'Working Memory, Thought, and Action' is the magnum opus of one of the most influential cognitive psychologists of the past 50 years. This new volume on the model he created (with Graham Hitch) discusses the developments that have occurred within the model in the past twenty years, and places it within a broader context.
Working memory is a temporary storage system that underpins our capacity for coherent thought. Some 30 years ago, Baddeley and Hitch proposed a way of thinking about working memory that has proved to be both valuable and influential in its application to practical problems. This book updates the theory, discussing both the evidence in its favour, and alternative approaches. In addition, it discusses the implications of the model for understanding social and emotional behaviour, concluding with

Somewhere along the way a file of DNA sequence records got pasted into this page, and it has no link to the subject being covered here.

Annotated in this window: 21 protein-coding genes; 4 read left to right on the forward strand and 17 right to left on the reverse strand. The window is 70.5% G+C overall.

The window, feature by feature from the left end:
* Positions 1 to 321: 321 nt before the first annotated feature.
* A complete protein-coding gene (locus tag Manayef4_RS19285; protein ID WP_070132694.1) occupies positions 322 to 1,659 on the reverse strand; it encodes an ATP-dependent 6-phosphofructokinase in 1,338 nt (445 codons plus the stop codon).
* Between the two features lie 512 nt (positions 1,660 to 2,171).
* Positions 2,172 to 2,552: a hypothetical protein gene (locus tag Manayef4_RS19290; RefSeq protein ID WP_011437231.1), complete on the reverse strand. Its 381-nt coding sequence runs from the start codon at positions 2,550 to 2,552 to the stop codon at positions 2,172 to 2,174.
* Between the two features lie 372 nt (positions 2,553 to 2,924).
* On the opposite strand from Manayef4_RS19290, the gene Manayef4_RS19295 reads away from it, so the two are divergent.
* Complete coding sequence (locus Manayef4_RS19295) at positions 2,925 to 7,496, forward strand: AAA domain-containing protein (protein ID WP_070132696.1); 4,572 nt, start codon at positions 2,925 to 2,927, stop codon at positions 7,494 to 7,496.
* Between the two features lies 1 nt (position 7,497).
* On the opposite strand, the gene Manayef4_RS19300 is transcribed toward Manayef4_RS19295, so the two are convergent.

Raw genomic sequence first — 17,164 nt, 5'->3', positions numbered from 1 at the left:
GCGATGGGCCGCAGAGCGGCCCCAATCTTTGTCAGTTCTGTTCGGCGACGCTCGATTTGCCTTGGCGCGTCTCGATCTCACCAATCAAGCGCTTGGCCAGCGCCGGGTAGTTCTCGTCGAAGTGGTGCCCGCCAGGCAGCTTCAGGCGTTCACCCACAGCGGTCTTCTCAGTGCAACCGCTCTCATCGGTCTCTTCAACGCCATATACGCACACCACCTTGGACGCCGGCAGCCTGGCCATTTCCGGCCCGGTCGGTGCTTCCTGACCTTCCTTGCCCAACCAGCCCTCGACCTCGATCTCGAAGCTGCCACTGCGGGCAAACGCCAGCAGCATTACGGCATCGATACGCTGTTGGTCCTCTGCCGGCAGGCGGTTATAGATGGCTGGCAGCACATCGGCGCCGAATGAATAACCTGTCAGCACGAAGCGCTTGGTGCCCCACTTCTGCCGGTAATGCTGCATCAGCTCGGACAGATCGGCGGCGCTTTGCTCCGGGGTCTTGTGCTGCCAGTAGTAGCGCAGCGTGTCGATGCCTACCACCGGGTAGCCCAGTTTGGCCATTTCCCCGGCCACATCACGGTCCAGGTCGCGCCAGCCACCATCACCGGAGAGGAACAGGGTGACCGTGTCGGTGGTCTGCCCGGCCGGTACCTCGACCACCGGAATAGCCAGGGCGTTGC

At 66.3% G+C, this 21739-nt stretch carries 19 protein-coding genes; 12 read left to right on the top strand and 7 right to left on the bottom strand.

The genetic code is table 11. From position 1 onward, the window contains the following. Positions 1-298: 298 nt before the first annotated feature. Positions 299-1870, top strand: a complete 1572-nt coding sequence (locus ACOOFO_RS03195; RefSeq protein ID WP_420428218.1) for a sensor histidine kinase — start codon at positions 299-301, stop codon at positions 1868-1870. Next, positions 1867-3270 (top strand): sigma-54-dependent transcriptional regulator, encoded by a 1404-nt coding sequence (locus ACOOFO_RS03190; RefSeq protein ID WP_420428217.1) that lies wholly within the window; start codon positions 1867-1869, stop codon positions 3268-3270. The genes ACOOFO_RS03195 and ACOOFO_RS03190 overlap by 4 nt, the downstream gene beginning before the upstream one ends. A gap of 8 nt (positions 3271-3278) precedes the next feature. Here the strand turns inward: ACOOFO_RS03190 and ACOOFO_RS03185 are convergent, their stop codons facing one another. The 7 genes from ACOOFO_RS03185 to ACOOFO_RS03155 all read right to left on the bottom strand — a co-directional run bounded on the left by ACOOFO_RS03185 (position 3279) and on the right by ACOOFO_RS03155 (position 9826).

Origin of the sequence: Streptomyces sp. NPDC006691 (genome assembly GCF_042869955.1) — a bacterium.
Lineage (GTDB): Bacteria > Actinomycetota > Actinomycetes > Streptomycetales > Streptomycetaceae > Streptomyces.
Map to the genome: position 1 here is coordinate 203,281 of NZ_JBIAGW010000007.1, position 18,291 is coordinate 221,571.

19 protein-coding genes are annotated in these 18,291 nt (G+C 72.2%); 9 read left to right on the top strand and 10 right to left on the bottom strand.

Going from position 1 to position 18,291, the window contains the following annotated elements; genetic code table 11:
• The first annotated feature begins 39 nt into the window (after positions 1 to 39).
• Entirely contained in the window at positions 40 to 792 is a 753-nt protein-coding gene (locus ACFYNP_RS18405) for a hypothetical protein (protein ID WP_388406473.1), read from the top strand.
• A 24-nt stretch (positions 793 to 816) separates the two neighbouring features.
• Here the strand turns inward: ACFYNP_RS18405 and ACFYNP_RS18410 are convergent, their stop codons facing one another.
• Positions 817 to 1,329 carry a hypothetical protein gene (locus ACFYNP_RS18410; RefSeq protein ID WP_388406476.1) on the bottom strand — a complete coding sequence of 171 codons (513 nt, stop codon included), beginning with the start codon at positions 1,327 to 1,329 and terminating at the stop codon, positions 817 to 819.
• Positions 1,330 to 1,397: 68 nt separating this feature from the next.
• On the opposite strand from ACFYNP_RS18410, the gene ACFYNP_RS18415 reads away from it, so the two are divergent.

an attempt to place working memory in a broader biological and philosophical context. Inside are chapters on the phonological loop, the visuo-spatial sketchpad, the central executive and the episodic buffer. There are also chapters on the relevance to working memory of studies of the recency effect,
of work based on individual differences, and of neuroimaging research.
The broader implications of the concept of working memory are discussed in the chapters on social psychology, anxiety, depression, consciousness and on the control of action. Finally, Baddeley discusses the relevance of a concept of working memory to the classic problems of consciousness and free will.
This new volume from one of the pioneers in memory research will doubtless emulate the success of its predecessor, and be a major publication within the psychological literature.